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Testosterone Replacement: Options for Treatment Have Just Gotten Better

by Dr. Sharon Orrange on May 30, 2012 at 4:16 pm

The first thing to understand about testosterone replacement is that oral testosterone (pills taken by mouth) doesn’t really work because it is broken down so quickly by the liver. The solution to this problem involves patches, gels and shots. Here are your options, with some new players in the game:

1. Testosterone patches: Androderm patches are meant to be worn on the arm or torso. Androderm patches deliver approximately 5 mg of testosterone per 24 hours and results in normal testosterone levels in the majority of hypogonadal men. These have been around for a while.

2. Show me the gels! Four testosterone gels are available: AndroGel, Testim, Fortesta, and Axiron.

AndroGel is supplied in both 1 percent and 1.62 percent concentrations. The 1 percent concentration was the first to become available. This will be your cheapest option for a testosterone gel.

Testim (1 percent testosterone gel) is supplied in tubes and applied once daily. Anecdotal reports suggest that this preparation gives off an odor.

Axiron (2 percent testosterone solution) is a solution of testosterone that comes in a metered-dose pump with applicator. This is a gel applied to the underarm and it is quite expensive so be prepared.

Fortesta is a new 2 percent testosterone gel applied to the front and inner thighs. Also pricey.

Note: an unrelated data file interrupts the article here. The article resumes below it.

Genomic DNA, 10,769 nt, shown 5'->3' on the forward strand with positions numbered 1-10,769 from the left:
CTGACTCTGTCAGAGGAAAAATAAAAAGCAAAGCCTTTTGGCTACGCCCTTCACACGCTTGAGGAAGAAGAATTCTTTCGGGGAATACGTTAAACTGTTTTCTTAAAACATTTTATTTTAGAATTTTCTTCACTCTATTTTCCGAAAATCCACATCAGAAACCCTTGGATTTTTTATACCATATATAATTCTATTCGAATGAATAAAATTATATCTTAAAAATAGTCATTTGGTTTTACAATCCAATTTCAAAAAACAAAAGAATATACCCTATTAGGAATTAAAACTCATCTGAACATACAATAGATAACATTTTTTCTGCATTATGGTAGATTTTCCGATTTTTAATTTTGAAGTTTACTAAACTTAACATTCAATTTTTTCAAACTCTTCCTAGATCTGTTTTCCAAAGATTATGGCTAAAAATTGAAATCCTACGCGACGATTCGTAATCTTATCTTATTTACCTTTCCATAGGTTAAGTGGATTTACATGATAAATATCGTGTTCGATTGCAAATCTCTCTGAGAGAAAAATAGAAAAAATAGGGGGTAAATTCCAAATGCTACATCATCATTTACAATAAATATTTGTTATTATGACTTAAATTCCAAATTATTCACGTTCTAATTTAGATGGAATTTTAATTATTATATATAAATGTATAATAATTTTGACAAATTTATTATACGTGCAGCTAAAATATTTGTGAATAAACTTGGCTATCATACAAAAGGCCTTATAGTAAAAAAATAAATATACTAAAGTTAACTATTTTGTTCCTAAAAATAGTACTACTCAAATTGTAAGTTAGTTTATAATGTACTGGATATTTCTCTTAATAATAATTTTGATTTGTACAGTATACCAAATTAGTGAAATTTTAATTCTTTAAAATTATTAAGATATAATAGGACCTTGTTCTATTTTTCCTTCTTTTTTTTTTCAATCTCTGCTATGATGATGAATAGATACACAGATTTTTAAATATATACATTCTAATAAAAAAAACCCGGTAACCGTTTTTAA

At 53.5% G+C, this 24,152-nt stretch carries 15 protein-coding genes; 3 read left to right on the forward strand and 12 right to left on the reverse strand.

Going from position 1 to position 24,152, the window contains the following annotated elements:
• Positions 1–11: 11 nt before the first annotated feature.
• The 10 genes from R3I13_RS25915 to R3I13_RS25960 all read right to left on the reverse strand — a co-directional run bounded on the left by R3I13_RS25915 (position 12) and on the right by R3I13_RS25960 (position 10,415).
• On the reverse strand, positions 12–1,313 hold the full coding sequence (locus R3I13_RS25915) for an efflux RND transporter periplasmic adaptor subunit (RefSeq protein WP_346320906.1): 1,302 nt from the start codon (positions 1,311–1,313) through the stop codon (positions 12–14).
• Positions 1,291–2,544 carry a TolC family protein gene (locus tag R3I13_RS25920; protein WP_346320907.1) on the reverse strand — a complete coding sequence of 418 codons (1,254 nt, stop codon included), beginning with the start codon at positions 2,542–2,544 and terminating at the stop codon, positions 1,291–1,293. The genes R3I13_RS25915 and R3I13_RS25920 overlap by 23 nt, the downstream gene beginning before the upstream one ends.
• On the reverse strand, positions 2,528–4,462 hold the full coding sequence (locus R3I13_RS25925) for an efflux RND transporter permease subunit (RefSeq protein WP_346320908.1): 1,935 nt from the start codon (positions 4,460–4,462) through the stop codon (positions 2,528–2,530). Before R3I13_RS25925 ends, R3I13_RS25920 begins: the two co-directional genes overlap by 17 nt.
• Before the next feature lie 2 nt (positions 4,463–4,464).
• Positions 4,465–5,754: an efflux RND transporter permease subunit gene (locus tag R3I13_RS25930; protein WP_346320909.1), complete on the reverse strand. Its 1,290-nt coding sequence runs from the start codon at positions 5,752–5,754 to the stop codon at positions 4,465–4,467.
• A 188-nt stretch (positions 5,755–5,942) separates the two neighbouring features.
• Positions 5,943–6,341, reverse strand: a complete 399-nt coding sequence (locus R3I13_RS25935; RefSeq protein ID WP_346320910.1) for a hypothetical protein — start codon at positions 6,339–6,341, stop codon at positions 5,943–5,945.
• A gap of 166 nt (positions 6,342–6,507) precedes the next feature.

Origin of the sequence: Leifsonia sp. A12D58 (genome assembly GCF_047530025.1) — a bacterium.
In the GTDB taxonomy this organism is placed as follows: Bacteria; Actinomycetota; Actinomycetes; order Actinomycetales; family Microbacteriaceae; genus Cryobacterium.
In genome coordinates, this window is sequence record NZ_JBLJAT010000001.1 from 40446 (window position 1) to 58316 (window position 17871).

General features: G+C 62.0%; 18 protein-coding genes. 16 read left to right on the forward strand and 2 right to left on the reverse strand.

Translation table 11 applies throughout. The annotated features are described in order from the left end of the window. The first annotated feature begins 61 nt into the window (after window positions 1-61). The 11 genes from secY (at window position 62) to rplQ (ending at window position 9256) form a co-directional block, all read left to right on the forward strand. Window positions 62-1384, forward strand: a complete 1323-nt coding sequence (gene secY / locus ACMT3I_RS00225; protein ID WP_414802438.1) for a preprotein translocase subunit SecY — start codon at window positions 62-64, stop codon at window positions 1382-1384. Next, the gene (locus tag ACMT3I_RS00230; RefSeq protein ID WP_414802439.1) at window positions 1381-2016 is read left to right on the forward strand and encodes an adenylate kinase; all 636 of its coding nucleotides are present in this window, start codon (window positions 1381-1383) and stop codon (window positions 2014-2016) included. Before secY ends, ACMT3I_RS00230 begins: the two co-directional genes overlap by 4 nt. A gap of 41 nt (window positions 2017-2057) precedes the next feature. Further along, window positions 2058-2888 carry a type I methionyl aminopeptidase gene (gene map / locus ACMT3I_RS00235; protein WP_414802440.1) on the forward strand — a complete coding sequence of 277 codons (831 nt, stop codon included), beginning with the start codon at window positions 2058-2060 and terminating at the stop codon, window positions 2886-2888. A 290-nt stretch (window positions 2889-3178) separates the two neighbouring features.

Are testosterone shots the way to go? The option of intramuscular injections is a good one, though it requires office visits. Injections are usually given one shot of 100 mg, once a week for 12 weeks. Regimens of 300 mg every three weeks and 400 mg every four weeks can also be used. An advantage of the shots for men is the freedom from daily administration of a gel or patch, while the disadvantages are the need for a shot of an oily solution every one to three weeks.


Dr. O.

Most options for testosterone replacement are considered Tier 2 drugs by many insurance plans, though they may fall under higher copays or may not be covered with some plans. Androderm patches and all gel options run about $300 – $350 per month or per prescription (for 30 patches or one container of gel). Testosterone shots are significantly less expensive, with generic versions sometimes available for as little as $20 per dose.
Update March 2013:

The FDA has just approved a new option for AndroGel 1.62%. Now in addition to the metered-dose pump packaging, AndroGel 1.62% will also be available in two separate strength packets. Each packet will contain either 20.25mg of testosterone in 1.25 g of gel or 40.5mg of testosterone in 2.5 g of gel (note that the starting dose of AndroGel 1.62% is 40.5mg of testosterone). Separate packets should make dosing a little easier than a metered-dose pump.

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